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Drug Quality &Pharmacovigilence &Private Sector &Treatment Bill Brieger | 14 Jan 2010 09:28 am


dscn5015sm.JPGBBC’s Focus on Africa has identified Africa as the dumping ground for counterfeit goods. Some are cheap knock-offs of branded luxury goods that consumers know are not the real deal. Electronics are another area where the customer should beware. Others camouflage as the original product with packaging that is indistinguishable from the authentic item.

Toothpaste is a good example where the fake, which retailers call ‘Chinese’ contains a poison known as diethylene glycol which is used in anti-freeze.  The retailers sell both products for about the same price, but the incentive for pushing the fakes is profit.

On the genuine product he has made a 13% mark-up, on the counterfeit an impressive 50%. Fair play to him, some might say – after all it is only toothpaste.

But one cannot say ‘it is only medicine’ when drugs are fake. BBC notes that, “According to the World Health Organization (WHO), 30% of medicines sold in developing countries are fakes, and a major problem is that high numbers of government-owned drugs are being illegally obtained and then sold on for profit in the private sector.” BBC worries that …

… with the rising number of direct trade routes between Africa and China, together with porous border controls, outdated legislation and weak enforcement mechanisms, the continent has become fair game for counterfeiters – and the recession has made it worse.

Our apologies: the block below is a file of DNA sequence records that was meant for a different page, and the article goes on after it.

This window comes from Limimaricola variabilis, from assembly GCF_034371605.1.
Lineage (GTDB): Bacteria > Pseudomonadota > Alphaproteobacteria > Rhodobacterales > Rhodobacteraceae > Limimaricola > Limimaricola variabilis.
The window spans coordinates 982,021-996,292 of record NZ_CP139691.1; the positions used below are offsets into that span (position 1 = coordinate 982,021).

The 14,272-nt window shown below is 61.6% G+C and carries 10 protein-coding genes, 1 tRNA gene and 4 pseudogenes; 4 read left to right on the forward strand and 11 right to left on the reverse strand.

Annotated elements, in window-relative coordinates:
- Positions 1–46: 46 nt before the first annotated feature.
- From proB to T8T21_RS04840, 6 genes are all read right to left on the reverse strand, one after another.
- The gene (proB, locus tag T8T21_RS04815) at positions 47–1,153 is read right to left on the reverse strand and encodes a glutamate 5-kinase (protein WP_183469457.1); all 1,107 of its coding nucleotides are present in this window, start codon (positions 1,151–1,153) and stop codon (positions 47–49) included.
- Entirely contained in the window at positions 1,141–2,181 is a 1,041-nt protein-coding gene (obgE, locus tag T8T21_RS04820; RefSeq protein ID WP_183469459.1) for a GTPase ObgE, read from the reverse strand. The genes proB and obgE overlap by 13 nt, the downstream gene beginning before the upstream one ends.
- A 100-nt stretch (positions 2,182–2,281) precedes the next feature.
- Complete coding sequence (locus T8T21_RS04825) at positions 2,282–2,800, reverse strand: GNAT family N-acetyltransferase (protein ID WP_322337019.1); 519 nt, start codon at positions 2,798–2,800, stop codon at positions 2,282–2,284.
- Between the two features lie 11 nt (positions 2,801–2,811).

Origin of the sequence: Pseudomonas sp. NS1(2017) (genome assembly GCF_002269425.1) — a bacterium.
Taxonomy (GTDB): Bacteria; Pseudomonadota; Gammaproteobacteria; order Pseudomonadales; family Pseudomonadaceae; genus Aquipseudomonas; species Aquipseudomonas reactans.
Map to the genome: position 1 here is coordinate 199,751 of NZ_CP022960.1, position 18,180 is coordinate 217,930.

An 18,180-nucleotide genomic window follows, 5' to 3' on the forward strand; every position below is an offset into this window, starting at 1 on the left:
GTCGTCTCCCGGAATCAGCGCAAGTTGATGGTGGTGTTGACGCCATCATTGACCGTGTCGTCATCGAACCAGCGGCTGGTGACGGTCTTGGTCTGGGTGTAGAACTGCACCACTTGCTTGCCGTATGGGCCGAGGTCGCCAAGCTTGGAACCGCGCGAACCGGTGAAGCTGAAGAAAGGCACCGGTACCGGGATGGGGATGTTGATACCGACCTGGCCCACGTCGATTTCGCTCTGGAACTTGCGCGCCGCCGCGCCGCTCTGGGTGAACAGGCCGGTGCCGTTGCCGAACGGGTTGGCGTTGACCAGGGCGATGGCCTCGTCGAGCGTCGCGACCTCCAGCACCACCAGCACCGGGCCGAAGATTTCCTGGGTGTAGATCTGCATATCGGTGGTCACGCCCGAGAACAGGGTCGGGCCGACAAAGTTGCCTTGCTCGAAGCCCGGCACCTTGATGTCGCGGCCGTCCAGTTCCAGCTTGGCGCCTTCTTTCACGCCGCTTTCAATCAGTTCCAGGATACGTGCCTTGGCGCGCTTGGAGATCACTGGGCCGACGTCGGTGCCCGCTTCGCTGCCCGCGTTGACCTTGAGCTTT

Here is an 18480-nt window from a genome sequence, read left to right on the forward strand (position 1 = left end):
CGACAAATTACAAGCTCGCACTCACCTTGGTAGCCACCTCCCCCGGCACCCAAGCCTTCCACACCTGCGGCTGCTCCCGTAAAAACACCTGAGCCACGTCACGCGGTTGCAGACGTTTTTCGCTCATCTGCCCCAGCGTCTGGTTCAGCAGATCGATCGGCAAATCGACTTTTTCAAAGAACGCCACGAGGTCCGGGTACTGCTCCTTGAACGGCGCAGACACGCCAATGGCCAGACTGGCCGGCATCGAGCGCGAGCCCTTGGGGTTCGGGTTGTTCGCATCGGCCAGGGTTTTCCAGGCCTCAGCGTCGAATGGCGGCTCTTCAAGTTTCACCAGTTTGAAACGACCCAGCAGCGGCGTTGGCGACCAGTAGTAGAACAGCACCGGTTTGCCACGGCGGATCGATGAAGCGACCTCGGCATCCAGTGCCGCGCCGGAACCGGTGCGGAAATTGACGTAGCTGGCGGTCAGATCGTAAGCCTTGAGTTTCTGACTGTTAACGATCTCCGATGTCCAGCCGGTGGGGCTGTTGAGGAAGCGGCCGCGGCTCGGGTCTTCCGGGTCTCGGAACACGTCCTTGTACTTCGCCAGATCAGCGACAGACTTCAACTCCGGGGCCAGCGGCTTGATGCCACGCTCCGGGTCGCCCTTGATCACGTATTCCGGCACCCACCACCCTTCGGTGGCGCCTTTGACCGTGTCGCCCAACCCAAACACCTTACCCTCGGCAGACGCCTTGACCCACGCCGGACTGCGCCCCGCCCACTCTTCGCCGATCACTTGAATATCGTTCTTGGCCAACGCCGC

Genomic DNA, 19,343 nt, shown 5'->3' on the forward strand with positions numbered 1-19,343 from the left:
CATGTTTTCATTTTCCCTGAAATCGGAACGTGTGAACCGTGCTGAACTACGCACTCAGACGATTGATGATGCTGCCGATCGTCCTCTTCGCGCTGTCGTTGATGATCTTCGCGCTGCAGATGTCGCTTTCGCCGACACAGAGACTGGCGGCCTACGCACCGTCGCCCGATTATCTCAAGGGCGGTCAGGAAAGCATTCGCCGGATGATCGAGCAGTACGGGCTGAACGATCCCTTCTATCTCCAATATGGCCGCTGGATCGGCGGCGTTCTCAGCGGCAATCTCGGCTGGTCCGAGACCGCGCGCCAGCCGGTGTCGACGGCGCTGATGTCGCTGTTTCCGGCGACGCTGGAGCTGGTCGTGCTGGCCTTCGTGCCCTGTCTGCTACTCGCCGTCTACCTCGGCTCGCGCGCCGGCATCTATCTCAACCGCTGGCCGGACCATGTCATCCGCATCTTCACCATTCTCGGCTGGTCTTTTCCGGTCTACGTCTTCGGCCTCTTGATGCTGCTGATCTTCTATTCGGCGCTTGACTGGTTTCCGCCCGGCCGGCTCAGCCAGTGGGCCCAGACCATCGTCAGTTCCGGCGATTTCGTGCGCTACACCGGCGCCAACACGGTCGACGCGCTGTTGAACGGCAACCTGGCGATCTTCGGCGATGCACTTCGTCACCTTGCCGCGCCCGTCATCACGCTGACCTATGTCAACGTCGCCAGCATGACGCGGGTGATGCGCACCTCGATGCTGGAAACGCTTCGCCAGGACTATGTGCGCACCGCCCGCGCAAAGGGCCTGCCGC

dscn5837sm.JPGFurthermore, “A UN report published in July 2009 reveals that revenues gained from 45 million counterfeit anti-malarial medicines were worth $438m – more than the annual gross domestic product of Guinea-Bissau.” keeps an update of fake medicine reports. For example in Ghana, “A citizen brought suspect antimalarial medication to a sentinel site set up by the U.S. Agency for International Development (USAID)’s Drug Quality Information Program (DQI).” This was reported July 22, 2009, and involved a fake of Novartis Pharmaceuticals’ malaria product Coartem.

Researchers at Georgia Tech University shared information on the magnitude of the problem. “The percentage of over-the-counter counterfeit artesunate tablets containing no artesunate apparently increased from 38 to 53 percent in southeast Asia between 1999 and 2004.”

Fake drugs kill directly with dangerous ingredients or indirectly when inadequate or no active ingredients are present. They also may drive legitimate manufacturers out of business.  The threat is real and widespread in its impact.

The new funding program, Affordable Medicines Facility malaria (AMFm) aims to enable countries to place quality low-cost antimalarials into the private sector at prices that will supposedly compete favorably with inappropriate and fake medicines. Careful monitoring will be needed to see if this really happens.

Considering the profit margins mentioned above, the fake drugs may still out-compete the subsidized ones.  In short, nothing can replace a vigorous drug regulatory system and donors need to strengthen technical assistance to countries to regulatory capabilities actually work.

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